This article complements ‘Understanding How Git Works’. Now that you have an understanding of the plumbing, it's time to level up your skills. Hopefully, these tips and tricks will increase your efficiency and productivity as a developer. It will help you spend more time coding and less time trying to decide whether to
git merge or
git rebase. Without further ado, let's get into it!
Have you ever found yourself making a small tweak to the README so that you can kick-off a build (or some other integration) and try to debug an issue? I used to do this fairly frequently, until I found out about the following command:
git commit --allow empty -m 'it works!'
This allows you to trigger a commit and kick off a workflow without having to make a trivial change to a README or some other file.
This one is more fun, and sometimes, adding a bit of color does help our eyes and brain read what's on the screen better.
git log --pretty=oneline --graph --decorate --all
Here's an example of what you can expect:
If you're like me, you enjoy keeping things tidy, and this includes your computer. :) I fell in love with the
git config setting, which deletes local branches that have been removed from the remote when doing a
git config --global fetch.prune true
Similarly, you can delete local branches that have been merged into the master by running this code:
git branch --merged master | grep -v "master" | xargs -n 1 git branch -d
git rebase is an extremely valuable command, but sometimes, you accidentally rebase away a commit and start sweating. Or, maybe that's just me. :)
git reflog to the rescue! As long as you've committed your work, it still lives in your local working copy. Using
git reflog, you can find the SHA1 that you need something from. Then, run
git checkout <SHA1>, copy what you need, and run
git checkout HEAD to return to the most recent commit in the branch. Crisis averted!
There's a bug, and you can't figure it out. Sometimes, you want/need to reach out to the person who wrote the code that does not appear to be working. You run
git blame, which will show each line's last commit change and who changed it. Cooooool, but ugh, running
git blame just doesn't feel very nice. Good news! You can change the alias using this command:
git config --global alias.investigate blame (You can change
investigate to whatever word you'd like)
Sometimes, I get carried away to the point that I realize I have way more changes in a file than make sense to commit together. I recently learned that you can use
git add -p to selectively organize your commits. Here is an example:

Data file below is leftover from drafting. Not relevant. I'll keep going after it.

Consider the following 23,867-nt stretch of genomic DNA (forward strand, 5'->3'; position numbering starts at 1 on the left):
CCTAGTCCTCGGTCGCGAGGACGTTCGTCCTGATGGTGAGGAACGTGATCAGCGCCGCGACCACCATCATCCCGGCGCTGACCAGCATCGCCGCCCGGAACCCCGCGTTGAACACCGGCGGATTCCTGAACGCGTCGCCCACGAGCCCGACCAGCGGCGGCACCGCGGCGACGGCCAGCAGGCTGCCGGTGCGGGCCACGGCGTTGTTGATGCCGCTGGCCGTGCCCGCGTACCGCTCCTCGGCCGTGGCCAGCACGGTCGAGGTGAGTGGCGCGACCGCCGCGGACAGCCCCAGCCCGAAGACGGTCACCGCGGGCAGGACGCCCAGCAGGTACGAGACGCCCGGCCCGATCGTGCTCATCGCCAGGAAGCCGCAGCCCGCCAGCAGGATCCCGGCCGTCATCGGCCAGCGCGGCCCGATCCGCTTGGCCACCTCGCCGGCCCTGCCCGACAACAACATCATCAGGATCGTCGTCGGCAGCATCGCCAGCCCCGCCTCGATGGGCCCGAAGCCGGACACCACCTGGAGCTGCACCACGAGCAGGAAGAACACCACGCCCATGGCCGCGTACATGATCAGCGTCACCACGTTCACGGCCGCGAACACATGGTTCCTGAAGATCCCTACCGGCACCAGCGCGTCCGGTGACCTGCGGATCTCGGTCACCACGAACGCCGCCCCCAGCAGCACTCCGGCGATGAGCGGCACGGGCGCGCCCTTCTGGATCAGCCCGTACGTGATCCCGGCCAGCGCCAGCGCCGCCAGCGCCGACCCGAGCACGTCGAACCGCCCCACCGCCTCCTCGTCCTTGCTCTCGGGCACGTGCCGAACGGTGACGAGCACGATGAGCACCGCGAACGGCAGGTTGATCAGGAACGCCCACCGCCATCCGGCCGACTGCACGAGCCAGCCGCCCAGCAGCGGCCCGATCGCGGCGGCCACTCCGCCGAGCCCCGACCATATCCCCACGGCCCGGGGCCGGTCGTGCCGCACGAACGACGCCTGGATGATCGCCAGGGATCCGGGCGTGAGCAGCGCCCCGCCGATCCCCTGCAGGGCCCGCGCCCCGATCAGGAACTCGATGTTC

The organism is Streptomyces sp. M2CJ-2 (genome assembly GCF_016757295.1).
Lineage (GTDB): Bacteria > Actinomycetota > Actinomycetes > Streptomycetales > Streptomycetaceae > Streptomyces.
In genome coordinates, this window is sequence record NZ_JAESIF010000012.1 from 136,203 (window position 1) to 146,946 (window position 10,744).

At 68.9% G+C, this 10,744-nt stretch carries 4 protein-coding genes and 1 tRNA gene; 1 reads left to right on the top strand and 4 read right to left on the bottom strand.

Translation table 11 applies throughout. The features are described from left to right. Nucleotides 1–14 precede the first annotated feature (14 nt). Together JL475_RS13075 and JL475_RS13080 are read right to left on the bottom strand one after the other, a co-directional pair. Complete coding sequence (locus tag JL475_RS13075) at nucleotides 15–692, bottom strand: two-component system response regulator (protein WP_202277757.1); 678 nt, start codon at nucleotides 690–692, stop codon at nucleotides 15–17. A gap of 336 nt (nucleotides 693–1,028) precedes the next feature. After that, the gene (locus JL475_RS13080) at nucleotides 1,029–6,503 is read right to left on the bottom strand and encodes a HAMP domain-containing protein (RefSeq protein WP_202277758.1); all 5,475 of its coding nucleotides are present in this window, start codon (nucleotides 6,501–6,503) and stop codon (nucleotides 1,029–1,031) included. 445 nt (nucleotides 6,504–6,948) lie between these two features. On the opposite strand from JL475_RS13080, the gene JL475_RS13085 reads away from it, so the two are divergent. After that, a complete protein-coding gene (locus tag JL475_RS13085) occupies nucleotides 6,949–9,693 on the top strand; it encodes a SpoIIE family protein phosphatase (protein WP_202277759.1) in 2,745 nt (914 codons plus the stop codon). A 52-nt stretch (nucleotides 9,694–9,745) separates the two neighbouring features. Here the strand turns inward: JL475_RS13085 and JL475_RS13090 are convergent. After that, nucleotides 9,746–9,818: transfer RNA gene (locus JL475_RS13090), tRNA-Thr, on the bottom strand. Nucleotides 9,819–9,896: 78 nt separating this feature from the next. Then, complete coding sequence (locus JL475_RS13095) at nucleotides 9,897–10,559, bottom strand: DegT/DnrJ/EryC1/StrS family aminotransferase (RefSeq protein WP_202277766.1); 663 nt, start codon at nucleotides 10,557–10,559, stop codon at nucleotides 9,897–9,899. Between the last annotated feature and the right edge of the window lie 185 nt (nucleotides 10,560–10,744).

It can also be used with
git stash when you don't want to stash all files or the entirety of one file with changes. When running
git stash -p, you will see a similar interactive screen as
git add -p
This is more of an advanced tip. If you haven't heard of
git bisect yet, I recommend reading this blog post. After reading the blog post, you’ll know that using
git bisect can require a lot of commands, which can limit its usefulness. Because of this complexity, you might be compelled to write a script that can automate some of this process. You can then use this nifty command to run your script.
git bisect run my_script arguments
You can include a number of arguments. Read more about
git bisect and how to use the
run command here.
Make use of emojis by bookmarking this cheatsheet.
I'm always amazed by how quickly I forget about the built-in help tools within a number of applications and CLI's. I'll be trying an endless number of Stack Overflow answers to solve my problem, and finally, I'll remember
You essentially have all of the Git documentation at your fingertips! If you're completely new to Git or just want a nice refresher, you can even run
git help tutorial
which will run you through the basics.
Finally, if you want to get documentation for a specific command, you can run, for example,
man git-log if you want to know more about the
git log command.
Well, there you have it! I hope that you've at least come across something new that you didn't know before or refreshed your memory about a command you might have forgotten about. Git is an amazingly powerful tool, and we should make the most of it!
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